Decisions of the International Centre for Settlement of Investment Disputes and of a district court in the US with regard to the restructuring of the Argentine debt threaten global debt markets with disarray, argue C.P. Chandrasekhar and Jayati Ghosh in this edition of MacroScan.

The effort by sections of global finance to force Argentina to retract on its more than 10 years old debt restructuring deal has not received the attention it deserves. In a ruling that marks a major departure from existing practice, the International Centre for Settlement of Investment Disputes (ICSID, established by a multilateral treaty under the World Bank) has ruled that it has the jurisdiction to arbitrate in a dispute between the Argentine Government and a bunch of Italian “holdouts” accounting for around 7 per cent of the debt restructured in 2005 and 2010. The holdouts, who refused to participate in the debt-exchange offer, are demanding full payment of sums owed to them based on the provisions of a bilateral investment treaty between the Argentine and Italian governments. The treaty, needless to say, had little to do with the contractual obligations directly associated with the debt.

When the actual arbitration proceedings do begin, they could lead to an award that requires Argentina to pay these bondholders in full. This would raise the issue of what the Argentine Government would do about the remaining 93 per cent who took a significant “haircut” or reduction in the value of the debt they were originally owed. In the circumstances it may choose to default on payments to all holders of the original debt.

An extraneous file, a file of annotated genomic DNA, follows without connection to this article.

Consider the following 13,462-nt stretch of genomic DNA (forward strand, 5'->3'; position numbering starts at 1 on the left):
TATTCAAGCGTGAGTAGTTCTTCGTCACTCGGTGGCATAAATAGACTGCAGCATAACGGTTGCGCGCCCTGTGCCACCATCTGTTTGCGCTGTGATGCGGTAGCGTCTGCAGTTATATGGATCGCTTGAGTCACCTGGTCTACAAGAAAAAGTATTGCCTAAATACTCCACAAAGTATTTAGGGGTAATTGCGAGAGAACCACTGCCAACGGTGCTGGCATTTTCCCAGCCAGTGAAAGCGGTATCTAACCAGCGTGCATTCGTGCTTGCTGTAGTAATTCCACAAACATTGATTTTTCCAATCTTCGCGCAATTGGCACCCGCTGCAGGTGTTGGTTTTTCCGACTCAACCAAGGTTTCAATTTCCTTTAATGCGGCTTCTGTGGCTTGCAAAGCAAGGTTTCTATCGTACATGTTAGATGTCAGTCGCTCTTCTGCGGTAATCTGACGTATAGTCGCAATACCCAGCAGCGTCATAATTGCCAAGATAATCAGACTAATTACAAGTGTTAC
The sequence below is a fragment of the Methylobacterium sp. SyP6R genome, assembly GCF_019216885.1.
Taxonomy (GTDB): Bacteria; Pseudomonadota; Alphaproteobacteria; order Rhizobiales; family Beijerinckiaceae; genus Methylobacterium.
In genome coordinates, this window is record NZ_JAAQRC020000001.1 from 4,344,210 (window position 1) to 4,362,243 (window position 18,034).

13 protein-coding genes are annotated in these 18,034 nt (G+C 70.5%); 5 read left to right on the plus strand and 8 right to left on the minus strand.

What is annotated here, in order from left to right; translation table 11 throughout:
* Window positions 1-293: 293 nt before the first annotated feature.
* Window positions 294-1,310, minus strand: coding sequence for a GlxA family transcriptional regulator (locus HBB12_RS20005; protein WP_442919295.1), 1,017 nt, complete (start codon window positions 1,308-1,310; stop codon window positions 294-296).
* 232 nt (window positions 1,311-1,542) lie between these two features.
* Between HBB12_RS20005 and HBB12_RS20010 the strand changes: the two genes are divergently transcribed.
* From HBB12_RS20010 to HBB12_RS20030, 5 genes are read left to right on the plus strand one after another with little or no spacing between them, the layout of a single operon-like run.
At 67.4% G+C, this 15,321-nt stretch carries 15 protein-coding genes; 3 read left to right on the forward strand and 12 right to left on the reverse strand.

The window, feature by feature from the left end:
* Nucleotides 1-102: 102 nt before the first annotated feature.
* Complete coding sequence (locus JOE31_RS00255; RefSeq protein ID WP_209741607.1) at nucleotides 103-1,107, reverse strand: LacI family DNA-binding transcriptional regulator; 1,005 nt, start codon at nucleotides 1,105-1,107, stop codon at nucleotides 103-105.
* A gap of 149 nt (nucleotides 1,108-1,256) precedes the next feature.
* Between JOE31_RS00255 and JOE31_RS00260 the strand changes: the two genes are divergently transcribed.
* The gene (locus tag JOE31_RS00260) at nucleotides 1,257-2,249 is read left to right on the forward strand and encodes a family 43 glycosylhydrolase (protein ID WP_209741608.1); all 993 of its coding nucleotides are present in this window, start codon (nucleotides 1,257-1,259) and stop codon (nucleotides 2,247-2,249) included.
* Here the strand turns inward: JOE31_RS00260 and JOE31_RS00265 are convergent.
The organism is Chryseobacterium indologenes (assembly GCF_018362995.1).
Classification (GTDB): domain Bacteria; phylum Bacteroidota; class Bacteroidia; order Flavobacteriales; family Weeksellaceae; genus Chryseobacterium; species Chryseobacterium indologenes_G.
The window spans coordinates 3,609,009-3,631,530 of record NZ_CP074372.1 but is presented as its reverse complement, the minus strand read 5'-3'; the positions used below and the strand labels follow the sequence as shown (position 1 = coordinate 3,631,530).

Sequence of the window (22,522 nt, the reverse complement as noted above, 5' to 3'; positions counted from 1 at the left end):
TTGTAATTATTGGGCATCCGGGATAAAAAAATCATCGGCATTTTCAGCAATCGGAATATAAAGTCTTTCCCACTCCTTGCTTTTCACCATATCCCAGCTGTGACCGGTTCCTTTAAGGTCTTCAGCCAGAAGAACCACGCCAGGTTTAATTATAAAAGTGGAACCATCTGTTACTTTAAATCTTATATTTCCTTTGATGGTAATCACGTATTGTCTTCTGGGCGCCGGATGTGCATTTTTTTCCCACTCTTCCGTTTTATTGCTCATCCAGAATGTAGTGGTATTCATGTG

If it does not, the case has larger ramifications and could set a precedent that traps countries into debt repayment even if that results in immense economic, social and political damage. This story has a long history. Argentina’s sovereign external debt was accumulated in a process that began under the military dictatorship in the late 1970s and early 1980s (Chart 1). The shift to a neoliberal growth strategy in the 1980s and after only aggravated the Argentine debt problem, while growth remained low and the economy experienced bouts of hyperinflation. The shift to a currency board regime that involved fixing the value of the Argentine peso on a 1:1 basis vis-à-vis the dollar implied a highly overvalued exchange rate, a large current account deficit (Chart 2) and rising external debt to finance that deficit. That trajectory led up to the late 1990s crisis, which in turn finally precipitated the largest debt default in history in 2001, when Argentina defaulted on more than $80 billion dollars of external debt.

In 2005, the Argentine Government managed to arrive at a deal with debtors accounting for around 75 per cent of its defaulted debt and interest thereon totalling around $100 billion, in which it agreed to issue new bonds to creditors worth less than 30 cents against every dollar of the value of the old bonds. To ensure this sovereign-debt exchange, the Parliament enacted a ‘lock law’ that effectively prevented any further deal with those who chose to stay out of the negotiations and the deal. However, those who stayed out still accounted for $25 billion of the original debt. Many of these “holdouts” were “vulture funds” or investors who had acquired the bonds in the secondary markets at a deep discount in the hope that they would through litigation recoup the full face value of the bonds.

Sovereign Debtor loses